In 1996 – five years before the 9/11 attacks – Congress ordered the development and implementation of an entry-exit data system to better track arrivals and departures of international travelers in the U.S.
That program was expanded to include biometric records of foreign nationals in 2004.
A 101-page government report released this month found that U.S. Customs and Border Protection (CBP) has “made progress in testing and deploying facial recognition technology (FRT) at ports of entry to create entry-exit records for foreign nationals as part of its Biometric Entry-Exit Program.
“As of May 2020, CBP, in partnership with airlines, had deployed FRT to 27 airports to biometrically confirm travelers’ identities as they depart the United States (air exit) and was in the early stages of assessing FRT at sea and land ports of entry,” according to the Government Accountability Office (GAO).
With 503 U.S. airports offering scheduled commercial service to international travelers, it seems fair to say that the real work is just getting started.
GAO observed CBP’s screening operations at Atlanta’s Hartsfield-Jackson International Airport (the nation’s busiest), Las Vegas’ McCarran International and Orlando International in Florida. Assessing the performance of air exit FRT capabilities at the three airports, GAO found that screening identified more than 90 percent of travelers correctly.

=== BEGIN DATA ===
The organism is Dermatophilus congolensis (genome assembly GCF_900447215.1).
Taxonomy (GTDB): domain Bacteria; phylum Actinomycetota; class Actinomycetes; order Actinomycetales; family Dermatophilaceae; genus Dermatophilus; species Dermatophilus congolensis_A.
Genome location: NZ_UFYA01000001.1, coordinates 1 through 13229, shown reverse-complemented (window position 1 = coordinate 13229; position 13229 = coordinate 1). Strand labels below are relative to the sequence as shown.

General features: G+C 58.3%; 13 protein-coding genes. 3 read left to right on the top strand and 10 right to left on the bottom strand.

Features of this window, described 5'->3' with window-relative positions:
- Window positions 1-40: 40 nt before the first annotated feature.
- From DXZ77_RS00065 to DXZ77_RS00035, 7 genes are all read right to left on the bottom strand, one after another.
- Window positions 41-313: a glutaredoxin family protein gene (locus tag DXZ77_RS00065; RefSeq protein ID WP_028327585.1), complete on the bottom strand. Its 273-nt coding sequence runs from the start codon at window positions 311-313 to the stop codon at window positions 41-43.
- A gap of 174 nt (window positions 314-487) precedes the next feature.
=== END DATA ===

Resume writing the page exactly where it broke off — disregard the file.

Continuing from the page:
Close enough for government work? No, said GAO.
“[This] did not meet a performance goal to capture 97 percent of traveler photos because airlines did not consistently photograph all travelers,” GAO investigators concluded. Delta Air Lines, a partner in CBP’s Biometric Entry-Exit Program since 2016, became the first airline to begin using facial recognition at self-service check-in areas.
Beginning in 2017, CBP partnered with additional airlines and airport authorities to deploy facial recognition for identity verification at departure gates. CBP’s program partners are responsible for purchasing the cameras to capture facial images from departing international travelers and facilitating the facial recognition identity verification process at gates.
Investigators found that while CBP monitors the performance of the system in identifying travelers departing by air, “officials are not alerted when performance falls short of minimum requirements.”
A plan to improve the photo capture rate “would help CBP better fulfill the program’s mission of creating biometrically confirmed traveler departure records,” GAO asserted. This is crucial as visa overstays run around 700,000 a year, with the biggest offenders being short-term visitors.
Among its recommendations, GAO expressed “privacy” concerns, ordering CBP to “ensure privacy notices are complete [and]available at locations using FRT.”
CBP faces a daunting task of positively identifying 240 million-plus international passengers transiting through U.S. airports each year. How private can or should that process be?